Advertisement
City

Kiss and Tell: “I thought my Tinder date was taking me to dinner. First, we threw melons off a bridge”

For Trisha, a 28-year-old HR manager, the evening was a bust

Kiss and Tell: “I thought my Tinder date was taking me to dinner. First, we threw melons off a bridge”

Welcome to Kiss and Tell, a series about the steamy, surprising and frequently absurd world of Toronto dating. Send your most memorable stories from the pursuit of love and lust in the city to .

—As told to Isabel Slone


When I matched with Daniel on Tinder, I was new to online dating. I was curious about the app and interested in seeing where it might lead. I wasn’t necessarily looking for anything serious, just hoping to meet some new people and have a bit of fun.

Daniel was tall, heavily inked and very cute. He was like a tatted-up boy next door. More importantly, he was getting his PhD in neuroscience. I’ve always kind of fetishized people with PhDs; I have a bad habit of assuming that they’re smarter and cooler than the average person. Our conversation flowed easily right away. I made a joke about him probably having a really big brain, and he responded well. It was clear that our senses of humour were aligned.

We didn’t message for very long before he asked me out. On the one hand, we didn’t know each other very well yet, but I appreciated that we didn’t have to do the whole pen pal thing. The chatting we had done was nice, plus he said he would pick me up and plan everything. So I thought, Why not?

I didn’t ask him any questions about what we were going to do. It was the dead of winter, so I assumed we would be inside somewhere having drinks or dinner. I wore jeans, a wool pea coat and a flimsy pair of boots—definitely an indoor outfit.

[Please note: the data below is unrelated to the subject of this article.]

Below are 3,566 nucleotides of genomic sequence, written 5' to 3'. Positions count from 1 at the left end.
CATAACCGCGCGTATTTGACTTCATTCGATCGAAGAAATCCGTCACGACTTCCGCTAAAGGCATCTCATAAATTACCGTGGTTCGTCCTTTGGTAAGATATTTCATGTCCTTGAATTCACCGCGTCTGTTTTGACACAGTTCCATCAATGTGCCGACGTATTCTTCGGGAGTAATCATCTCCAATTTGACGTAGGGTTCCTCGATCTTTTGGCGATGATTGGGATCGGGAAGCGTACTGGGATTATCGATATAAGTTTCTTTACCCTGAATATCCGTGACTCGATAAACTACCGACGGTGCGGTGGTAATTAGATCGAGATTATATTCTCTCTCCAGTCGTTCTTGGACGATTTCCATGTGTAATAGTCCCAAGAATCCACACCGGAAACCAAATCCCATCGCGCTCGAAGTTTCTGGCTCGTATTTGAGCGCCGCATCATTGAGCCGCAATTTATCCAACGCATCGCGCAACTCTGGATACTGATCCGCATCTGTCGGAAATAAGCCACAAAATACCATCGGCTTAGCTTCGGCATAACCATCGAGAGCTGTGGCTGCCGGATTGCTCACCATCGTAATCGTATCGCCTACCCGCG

He arrived on time, but when his car rolled up, he didn’t get out to greet me. My first impression was that he looked exactly like his pictures. I took that as a good sign. But, when I opened the car door to step inside, I noticed out of the corner of my eye that his back seat was filled with eight to ten ripe melons.

Advertisement

I thought that was strange, of course. But I also thought he was cool, and I wanted him to think I was cool too. So I decided not to say anything about the melons. After all, I didn’t want to be rude or make him feel weird.

We introduced ourselves, and he told me that he had the evening all planned but wanted to keep it a surprise. The only details he would give me were that we were headed to the town of Elora and would be going to dinner. The drive there would be over an hour and a half. But he didn’t give off creepy murderer vibes, so I went along with it. I didn’t feel like I was about to get kidnapped or anything.

Since we hadn’t really talked much on the app, we went through all of the requisite personal questions during the drive. He was telling me all about his research, which I was fascinated by. Again, I’m a sucker for PhDs. I also just thought he was a funny guy; he was quick with the banter. I would poke fun at him here and there, and instead of getting defensive, he always had a witty response. By the time we’d gotten through all our basic personal info, we had reached the Elora Gorge.

As he parked, he told me that the plan was to go on a hike. I wasn’t dressed for the outdoors, so internally I started freaking out. I told him that I wasn’t really prepared to go on a hike. He assured me that it was an easy one and I would be fine.

Advertisement

That’s when he motioned to the melons in the back seat. He said we were going to take these cantaloupes up to the gorge and asked me to help him carry some. I gathered up four melons in my arms and asked what he was planning to do with them. He said, “Oh, you’ll see.” I wanted to seem chill, so I decided to just leave it at that.

In ten minutes, we reached a bridge over the gorge. He walked into the middle of the bridge and wordlessly threw a melon off of it. Then he looked at me and said, “Now it’s your turn.” We threw the cantaloupes off the bridge one by one and listened to the splat they made as they hit the water.